Marketing Plan in 30 Days: Day 1
Commercial real estate agents are often concerned by the idea of taking on a specialty. Thinking by segmenting the market, they are allowing deals to slip away. The truth is, specializing doesn’t mean you HAVE to pass on potential deals. You can specialize in downtown industrial warehouses and take on the occasional retail tenant. The idea is to advertise to the people you WANT to work with. It’s not a requirement to turn down additional work.
1. Expertise builds value. Choosing an area of specialty can provide your business with more value. If you are headed on an arctic expedition would you want a “tour guide” or an “arctic expert” to guide you? The concept for commercial real estate is the same. People will gladly pay higher commissions to an industry or local expert.
2. Better clients, better deals. Consider the deals that you legitimately enjoy doing. What was the last deal that brought you joy? Medical office space? Finding an industrial distribution center? Whatever it is, select your specialty based on what you ENJOY doing. At first, you can take those smaller non-specialty deals to make ends meet. Over time, you’ll be able to send non-specialty deals to a colleague and collect referrals, leaving time to focus on your preferred area or industry.
3. Specialties can be safety nets. During booming times, it can sound crazy to specialize. The deals are coming in fast, listings are turning over quickly, and all you have to do is open your arms and catch the falling cash. Downturns are where specialties suddenly become important. When it’s no longer easy to turnaround properties and deals dry up is when clients start seeking higher priced specialists. Specialists know the tricks, the industry leads, and have a contact list of people that may be interested in their property. Specialists are the agents that get all the deals in downturns. I sat and watched our North Las Vegas industrial specialist rake in deals during the 2008 bust while our “sales and leasing specialists” paced and wondered where the deals had gone.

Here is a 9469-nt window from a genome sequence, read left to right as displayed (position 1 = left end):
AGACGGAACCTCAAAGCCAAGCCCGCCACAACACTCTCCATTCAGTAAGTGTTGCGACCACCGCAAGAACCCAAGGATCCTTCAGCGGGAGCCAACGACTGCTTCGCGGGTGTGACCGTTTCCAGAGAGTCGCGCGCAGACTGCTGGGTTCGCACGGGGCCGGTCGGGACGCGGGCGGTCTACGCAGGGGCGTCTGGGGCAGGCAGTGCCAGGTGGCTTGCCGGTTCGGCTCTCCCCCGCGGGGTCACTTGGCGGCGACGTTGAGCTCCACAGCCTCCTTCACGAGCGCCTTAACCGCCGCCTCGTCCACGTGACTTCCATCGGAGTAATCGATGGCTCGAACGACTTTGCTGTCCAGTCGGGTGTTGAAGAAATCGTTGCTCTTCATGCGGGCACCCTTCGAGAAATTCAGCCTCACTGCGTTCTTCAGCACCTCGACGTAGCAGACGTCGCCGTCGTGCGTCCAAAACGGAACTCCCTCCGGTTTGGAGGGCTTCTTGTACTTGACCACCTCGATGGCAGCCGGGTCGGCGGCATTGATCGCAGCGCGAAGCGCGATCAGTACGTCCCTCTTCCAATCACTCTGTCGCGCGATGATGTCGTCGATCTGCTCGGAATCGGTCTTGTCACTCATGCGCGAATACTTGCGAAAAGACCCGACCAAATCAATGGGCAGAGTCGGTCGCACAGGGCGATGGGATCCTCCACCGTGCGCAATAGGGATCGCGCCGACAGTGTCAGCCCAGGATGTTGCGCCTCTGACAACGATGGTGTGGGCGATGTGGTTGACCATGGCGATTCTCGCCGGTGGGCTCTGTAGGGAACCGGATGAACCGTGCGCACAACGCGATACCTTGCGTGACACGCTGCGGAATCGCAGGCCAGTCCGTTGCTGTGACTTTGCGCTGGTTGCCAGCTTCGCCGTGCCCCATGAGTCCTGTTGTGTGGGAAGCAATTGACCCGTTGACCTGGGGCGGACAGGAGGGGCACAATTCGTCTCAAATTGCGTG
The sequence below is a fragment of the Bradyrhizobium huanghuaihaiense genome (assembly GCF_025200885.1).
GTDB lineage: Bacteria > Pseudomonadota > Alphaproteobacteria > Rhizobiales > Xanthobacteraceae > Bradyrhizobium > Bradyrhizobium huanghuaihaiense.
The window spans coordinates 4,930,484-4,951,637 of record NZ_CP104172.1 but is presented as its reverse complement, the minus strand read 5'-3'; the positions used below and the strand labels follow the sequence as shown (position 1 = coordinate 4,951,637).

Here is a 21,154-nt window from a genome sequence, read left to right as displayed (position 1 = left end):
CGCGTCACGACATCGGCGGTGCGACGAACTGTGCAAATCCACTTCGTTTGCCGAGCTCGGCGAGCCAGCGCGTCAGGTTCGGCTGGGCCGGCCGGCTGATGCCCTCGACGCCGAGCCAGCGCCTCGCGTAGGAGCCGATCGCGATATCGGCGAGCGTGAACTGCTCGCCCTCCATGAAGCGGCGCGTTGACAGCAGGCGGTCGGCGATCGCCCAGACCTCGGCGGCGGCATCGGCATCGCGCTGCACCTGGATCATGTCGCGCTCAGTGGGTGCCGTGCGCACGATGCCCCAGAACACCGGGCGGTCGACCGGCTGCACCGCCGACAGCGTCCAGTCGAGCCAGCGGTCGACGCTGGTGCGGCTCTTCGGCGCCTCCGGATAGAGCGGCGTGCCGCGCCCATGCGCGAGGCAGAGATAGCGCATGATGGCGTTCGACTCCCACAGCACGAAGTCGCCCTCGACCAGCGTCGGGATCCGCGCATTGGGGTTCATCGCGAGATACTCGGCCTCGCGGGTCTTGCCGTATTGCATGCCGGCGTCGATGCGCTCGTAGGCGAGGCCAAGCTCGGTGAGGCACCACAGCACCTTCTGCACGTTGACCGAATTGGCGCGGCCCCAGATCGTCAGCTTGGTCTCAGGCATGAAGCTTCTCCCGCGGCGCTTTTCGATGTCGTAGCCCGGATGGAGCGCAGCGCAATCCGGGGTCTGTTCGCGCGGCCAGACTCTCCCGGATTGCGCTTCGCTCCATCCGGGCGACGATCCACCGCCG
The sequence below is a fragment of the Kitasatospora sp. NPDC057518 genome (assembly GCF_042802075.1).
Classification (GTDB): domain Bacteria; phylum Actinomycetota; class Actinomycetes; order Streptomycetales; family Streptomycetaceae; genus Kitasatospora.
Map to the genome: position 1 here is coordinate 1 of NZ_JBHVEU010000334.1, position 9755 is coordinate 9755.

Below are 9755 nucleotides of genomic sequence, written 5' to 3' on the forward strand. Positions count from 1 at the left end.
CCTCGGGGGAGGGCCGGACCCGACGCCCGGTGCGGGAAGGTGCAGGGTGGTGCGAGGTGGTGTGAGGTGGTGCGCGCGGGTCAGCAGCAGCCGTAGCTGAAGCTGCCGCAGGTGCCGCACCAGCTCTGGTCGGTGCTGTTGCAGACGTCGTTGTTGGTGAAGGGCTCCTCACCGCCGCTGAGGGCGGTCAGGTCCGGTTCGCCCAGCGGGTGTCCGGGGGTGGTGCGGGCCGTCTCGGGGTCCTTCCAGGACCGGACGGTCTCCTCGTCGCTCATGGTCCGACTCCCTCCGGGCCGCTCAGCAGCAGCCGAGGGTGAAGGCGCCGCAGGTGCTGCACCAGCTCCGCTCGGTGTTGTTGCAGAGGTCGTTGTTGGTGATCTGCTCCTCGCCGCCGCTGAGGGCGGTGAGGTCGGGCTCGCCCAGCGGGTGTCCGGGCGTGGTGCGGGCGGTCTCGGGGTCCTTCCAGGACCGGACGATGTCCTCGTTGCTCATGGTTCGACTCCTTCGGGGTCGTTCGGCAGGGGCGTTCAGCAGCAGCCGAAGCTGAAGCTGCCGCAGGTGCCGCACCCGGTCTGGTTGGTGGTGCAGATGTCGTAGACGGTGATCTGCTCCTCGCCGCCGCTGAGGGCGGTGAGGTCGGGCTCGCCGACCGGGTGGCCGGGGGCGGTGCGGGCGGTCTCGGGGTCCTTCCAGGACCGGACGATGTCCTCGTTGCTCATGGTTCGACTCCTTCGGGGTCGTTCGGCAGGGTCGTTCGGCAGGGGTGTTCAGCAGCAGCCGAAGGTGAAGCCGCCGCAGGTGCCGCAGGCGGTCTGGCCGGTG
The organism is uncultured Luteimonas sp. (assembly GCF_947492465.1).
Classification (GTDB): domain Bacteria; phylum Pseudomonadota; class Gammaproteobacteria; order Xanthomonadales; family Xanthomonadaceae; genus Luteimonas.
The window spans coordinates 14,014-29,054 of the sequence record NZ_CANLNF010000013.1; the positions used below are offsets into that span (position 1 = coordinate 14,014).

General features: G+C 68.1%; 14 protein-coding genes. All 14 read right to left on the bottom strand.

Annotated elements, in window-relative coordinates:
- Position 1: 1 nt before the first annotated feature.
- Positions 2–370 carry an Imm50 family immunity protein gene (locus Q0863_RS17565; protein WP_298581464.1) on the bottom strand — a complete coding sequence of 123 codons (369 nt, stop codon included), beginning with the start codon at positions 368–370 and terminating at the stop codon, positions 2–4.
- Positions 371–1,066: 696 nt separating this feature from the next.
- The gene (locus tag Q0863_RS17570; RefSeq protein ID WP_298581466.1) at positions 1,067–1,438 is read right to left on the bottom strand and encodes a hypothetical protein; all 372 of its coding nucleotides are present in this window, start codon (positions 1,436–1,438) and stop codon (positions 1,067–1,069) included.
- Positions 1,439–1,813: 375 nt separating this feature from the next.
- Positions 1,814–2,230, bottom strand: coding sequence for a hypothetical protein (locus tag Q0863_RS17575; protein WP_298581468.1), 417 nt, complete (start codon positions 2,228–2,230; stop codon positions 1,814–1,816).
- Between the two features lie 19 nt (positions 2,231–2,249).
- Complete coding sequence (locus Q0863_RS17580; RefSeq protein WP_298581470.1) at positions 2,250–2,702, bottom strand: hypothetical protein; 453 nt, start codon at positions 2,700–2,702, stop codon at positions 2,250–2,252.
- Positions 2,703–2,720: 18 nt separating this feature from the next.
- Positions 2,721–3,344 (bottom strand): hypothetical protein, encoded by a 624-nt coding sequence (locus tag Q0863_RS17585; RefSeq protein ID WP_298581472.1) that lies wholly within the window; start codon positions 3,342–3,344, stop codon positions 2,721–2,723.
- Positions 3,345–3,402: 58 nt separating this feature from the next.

4. Less work. A bit of a narcissistic reason to specialize, but it’s true! When you’re a specialist, you don’t have to research a broad collection of topics. If only need to know what’s happening in the downtown office market, you don’t need to scour multiple news sources to get the most recent information. It’s likely you need a market watch on the industry and signup for a “what’s happening in downtown?” community newsletter. Driving your territory is quite easier too, since it’s not the whole of a city. Check out signage and judge your market share.
5. Can generalization be my specialty? Technically, yes, it’s possible. Wherein lies the rub is advertising your business. Shotgun advertising techniques to blast everyone in the market is expensive. If you’re down-right set on being a generalist, I suggest setting a goal of a few big clients with large portfolios, instead of one-hundred small clients. Knowing the ins-and-outs of your few, loyal clients will be your specialty. Being a generalist is taxing – you must be ready to learn and research new information at every new turn. Keeping to a few, select clients will keep you sane. Focus on advertising to whales with large portfolios – that will be your target market.